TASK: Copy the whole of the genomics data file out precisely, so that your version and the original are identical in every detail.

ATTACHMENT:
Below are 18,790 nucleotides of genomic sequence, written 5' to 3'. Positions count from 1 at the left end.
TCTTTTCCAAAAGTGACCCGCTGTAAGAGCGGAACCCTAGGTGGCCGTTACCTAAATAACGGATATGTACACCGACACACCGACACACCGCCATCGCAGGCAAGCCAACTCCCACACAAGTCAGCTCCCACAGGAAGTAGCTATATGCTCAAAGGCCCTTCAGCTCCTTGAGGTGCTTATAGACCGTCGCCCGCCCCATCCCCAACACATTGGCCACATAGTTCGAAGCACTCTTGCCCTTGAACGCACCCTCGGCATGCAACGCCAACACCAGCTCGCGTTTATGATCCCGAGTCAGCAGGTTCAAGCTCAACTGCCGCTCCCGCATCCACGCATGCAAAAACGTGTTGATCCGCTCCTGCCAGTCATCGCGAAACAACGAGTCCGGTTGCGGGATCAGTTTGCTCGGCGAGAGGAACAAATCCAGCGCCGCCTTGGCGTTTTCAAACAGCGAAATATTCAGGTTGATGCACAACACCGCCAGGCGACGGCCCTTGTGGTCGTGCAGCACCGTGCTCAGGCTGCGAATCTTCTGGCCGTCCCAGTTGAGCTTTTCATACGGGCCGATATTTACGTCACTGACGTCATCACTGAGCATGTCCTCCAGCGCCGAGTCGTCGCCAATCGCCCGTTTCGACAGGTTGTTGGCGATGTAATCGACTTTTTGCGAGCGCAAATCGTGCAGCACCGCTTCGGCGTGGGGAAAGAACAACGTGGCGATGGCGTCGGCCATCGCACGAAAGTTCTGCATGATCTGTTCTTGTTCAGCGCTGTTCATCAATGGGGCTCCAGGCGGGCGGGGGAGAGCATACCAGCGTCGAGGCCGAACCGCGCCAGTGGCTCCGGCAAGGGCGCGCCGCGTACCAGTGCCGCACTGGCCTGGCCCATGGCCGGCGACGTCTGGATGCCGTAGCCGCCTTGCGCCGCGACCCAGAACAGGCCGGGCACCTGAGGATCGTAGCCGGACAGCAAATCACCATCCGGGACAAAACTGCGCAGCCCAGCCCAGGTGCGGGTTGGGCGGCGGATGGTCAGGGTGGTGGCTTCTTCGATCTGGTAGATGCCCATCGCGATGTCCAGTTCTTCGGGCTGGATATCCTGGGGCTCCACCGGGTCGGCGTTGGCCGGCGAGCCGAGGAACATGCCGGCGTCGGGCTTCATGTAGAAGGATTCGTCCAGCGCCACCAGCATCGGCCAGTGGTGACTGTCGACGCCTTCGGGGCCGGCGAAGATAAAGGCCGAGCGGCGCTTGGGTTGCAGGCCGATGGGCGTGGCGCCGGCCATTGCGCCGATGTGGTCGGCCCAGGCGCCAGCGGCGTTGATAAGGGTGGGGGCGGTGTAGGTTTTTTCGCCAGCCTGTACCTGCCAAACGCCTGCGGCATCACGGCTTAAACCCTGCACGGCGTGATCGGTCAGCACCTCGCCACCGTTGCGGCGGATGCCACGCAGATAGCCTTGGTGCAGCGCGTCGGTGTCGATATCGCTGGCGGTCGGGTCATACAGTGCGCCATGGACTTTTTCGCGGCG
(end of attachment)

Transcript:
Below are 18,790 nucleotides of genomic sequence, written 5' to 3'. Positions count from 1 at the left end.
TCTTTTCCAAAAGTGACCCGCTGTAAGAGCGGAACCCTAGGTGGCCGTTACCTAAATAACGGATATGTACACCGACACACCGACACACCGCCATCGCAGGCAAGCCAACTCCCACACAAGTCAGCTCCCACAGGAAGTAGCTATATGCTCAAAGGCCCTTCAGCTCCTTGAGGTGCTTATAGACCGTCGCCCGCCCCATCCCCAACACATTGGCCACATAGTTCGAAGCACTCTTGCCCTTGAACGCACCCTCGGCATGCAACGCCAACACCAGCTCGCGTTTATGATCCCGAGTCAGCAGGTTCAAGCTCAACTGCCGCTCCCGCATCCACGCATGCAAAAACGTGTTGATCCGCTCCTGCCAGTCATCGCGAAACAACGAGTCCGGTTGCGGGATCAGTTTGCTCGGCGAGAGGAACAAATCCAGCGCCGCCTTGGCGTTTTCAAACAGCGAAATATTCAGGTTGATGCACAACACCGCCAGGCGACGGCCCTTGTGGTCGTGCAGCACCGTGCTCAGGCTGCGAATCTTCTGGCCGTCCCAGTTGAGCTTTTCATACGGGCCGATATTTACGTCACTGACGTCATCACTGAGCATGTCCTCCAGCGCCGAGTCGTCGCCAATCGCCCGTTTCGACAGGTTGTTGGCGATGTAATCGACTTTTTGCGAGCGCAAATCGTGCAGCACCGCTTCGGCGTGGGGAAAGAACAACGTGGCGATGGCGTCGGCCATCGCACGAAAGTTCTGCATGATCTGTTCTTGTTCAGCGCTGTTCATCAATGGGGCTCCAGGCGGGCGGGGGAGAGCATACCAGCGTCGAGGCCGAACCGCGCCAGTGGCTCCGGCAAGGGCGCGCCGCGTACCAGTGCCGCACTGGCCTGGCCCATGGCCGGCGACGTCTGGATGCCGTAGCCGCCTTGCGCCGCGACCCAGAACAGGCCGGGCACCTGAGGATCGTAGCCGGACAGCAAATCACCATCCGGGACAAAACTGCGCAGCCCAGCCCAGGTGCGGGTTGGGCGGCGGATGGTCAGGGTGGTGGCTTCTTCGATCTGGTAGATGCCCATCGCGATGTCCAGTTCTTCGGGCTGGATATCCTGGGGCTCCACCGGGTCGGCGTTGGCCGGCGAGCCGAGGAACATGCCGGCGTCGGGCTTCATGTAGAAGGATTCGTCCAGCGCCACCAGCATCGGCCAGTGGTGACTGTCGACGCCTTCGGGGCCGGCGAAGATAAAGGCCGAGCGGCGCTTGGGTTGCAGGCCGATGGGCGTGGCGCCGGCCATTGCGCCGATGTGGTCGGCCCAGGCGCCAGCGGCGTTGATAAGGGTGGGGGCGGTGTAGGTTTTTTCGCCAGCCTGTACCTGCCAAACGCCTGCGGCATCACGGCTTAAACCCTGCACGGCGTGATCGGTCAGCACCTCGCCACCGTTGCGGCGGATGCCACGCAGATAGCCTTGGTGCAGCGCGTCGGTGTCGATATCGCTGGCGGTCGGGTCATACAGTGCGCCATGGACTTTTTCGCGGCG